3. Addressing the supply chain management challenge in banking

Delivering products quickly and "any time/any where" requires a bank to focus on its
channel delivery strategy and position itself to integrate its delivery channels in the
future. The Banking Industry has traditionally developed systems with a product or
line of business focus. This is changing to a customer relationship focus with
integrated delivery of products and services.
The Internet has been identified as the next business frontier. While many banks have
approached it initially as a sales and marketing vehicle, its real potential exists as a
financial transaction medium and a customer support channel. The Internet can allow
a bank to reduce its cost of delivering retail services, like home banking, or corporate
services, like Cash Management, and thus expand its customer and fee revenue base.

“How can bank leverage their strengths to have a better future?”

Since the availability of funds is more and deployment is less, banks should evolve
new and attractive products and services to the customers. There should be rational
thinking in sanctioning loans, which will bring down the NPA’s.

The banking sector is made more attractive with differential interest rates. Banks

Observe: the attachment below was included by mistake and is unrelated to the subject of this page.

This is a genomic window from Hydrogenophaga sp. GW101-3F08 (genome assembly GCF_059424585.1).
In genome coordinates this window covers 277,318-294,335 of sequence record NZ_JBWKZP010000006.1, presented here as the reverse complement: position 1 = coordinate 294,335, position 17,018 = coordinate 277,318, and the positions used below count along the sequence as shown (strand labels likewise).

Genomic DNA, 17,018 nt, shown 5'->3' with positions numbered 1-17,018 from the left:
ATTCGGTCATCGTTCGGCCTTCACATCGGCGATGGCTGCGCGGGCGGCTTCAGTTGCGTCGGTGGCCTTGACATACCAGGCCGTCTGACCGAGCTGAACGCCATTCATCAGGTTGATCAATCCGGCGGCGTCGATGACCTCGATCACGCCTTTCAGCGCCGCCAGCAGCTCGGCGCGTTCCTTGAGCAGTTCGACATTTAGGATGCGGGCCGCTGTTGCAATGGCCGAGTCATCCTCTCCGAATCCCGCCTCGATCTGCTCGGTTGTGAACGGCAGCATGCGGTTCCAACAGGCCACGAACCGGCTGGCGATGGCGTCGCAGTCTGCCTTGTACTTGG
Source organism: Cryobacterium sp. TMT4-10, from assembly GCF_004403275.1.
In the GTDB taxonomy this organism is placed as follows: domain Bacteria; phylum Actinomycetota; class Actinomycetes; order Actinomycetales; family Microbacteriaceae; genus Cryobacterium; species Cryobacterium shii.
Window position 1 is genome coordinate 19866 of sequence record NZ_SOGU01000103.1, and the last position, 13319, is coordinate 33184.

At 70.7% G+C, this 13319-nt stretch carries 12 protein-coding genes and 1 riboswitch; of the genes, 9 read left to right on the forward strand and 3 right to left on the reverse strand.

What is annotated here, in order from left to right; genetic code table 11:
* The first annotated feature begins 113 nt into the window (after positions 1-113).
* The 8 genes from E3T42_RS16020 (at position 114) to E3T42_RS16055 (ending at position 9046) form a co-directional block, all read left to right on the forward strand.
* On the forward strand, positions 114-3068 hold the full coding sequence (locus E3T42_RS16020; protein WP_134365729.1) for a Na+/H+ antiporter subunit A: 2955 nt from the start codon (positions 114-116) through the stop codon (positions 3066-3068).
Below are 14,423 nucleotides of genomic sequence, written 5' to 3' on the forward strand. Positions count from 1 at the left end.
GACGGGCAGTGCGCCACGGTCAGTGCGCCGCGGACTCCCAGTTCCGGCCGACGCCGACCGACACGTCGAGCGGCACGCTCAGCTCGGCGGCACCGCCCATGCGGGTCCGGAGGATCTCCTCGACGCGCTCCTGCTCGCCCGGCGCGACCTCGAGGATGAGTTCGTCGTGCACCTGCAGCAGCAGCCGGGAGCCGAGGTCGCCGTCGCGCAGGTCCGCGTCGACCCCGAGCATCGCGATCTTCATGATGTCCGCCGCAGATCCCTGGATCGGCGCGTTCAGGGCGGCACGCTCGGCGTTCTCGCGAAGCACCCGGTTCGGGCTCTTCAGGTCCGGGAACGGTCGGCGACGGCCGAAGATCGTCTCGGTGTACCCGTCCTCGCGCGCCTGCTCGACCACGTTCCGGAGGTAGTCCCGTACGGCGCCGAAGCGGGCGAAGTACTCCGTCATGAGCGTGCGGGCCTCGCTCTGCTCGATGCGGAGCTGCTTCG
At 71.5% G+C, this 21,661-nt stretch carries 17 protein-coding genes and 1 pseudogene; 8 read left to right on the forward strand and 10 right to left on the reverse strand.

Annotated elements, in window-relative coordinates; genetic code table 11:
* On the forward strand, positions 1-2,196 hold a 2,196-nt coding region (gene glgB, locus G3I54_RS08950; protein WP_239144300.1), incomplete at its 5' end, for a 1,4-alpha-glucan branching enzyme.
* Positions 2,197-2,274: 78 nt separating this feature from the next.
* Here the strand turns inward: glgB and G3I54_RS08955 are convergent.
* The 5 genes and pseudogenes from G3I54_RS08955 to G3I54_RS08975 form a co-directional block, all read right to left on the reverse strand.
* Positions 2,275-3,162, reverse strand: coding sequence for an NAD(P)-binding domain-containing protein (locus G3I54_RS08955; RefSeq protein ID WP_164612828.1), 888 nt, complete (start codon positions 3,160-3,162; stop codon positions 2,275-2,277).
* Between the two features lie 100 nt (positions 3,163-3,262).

should also ensure that its funds are effectively utilized in the priority sector. Banks
should be given more autonomy and independence and the unions should play a
major role in building the banking industry.

Banks with their large customer base and good reputation can effectively counter the
threats from NBFC’s and mutual funds.

Internet banking is growing in India where banking is made more user friendly.
Banks with Their Intellectual Capital Should move towards Fee based activities.
With The emergence of IT, using its intellectual resources banks should be able to
attract funds and market their products nd services more effectively and efficiently.

The efficiency with which bank is able to manage the competitive forces will be
reflected in their financial statements.


I.Foreign Banks
During 1999-00 to 2002-03, foreign banks held on to their share of the business and
also maintained the highest spreads. Greater spreads and a high core fee income ratio
helped them in sustaining high operating expenses. They will continue to have a high
core fee income ratio, but are likely to face competition from other bank groups, who
are increasing their worldwide presence. Foreign banks have the lowest NPA ratios
and, with their stringent credit assessment norms, will continue to maintain them.

II.Other Scheduled Commercial Banks

Since these banks, especially the new private sector banks, are expanding their
operations, operating expenses will be high. But the benefits of these large
investments will accrue to them in the near future. The yield on carry business is
likely to improve with the gradual increase in credit demand from the commercial
sector. However, the improvement could be restricted due to the expected drop in the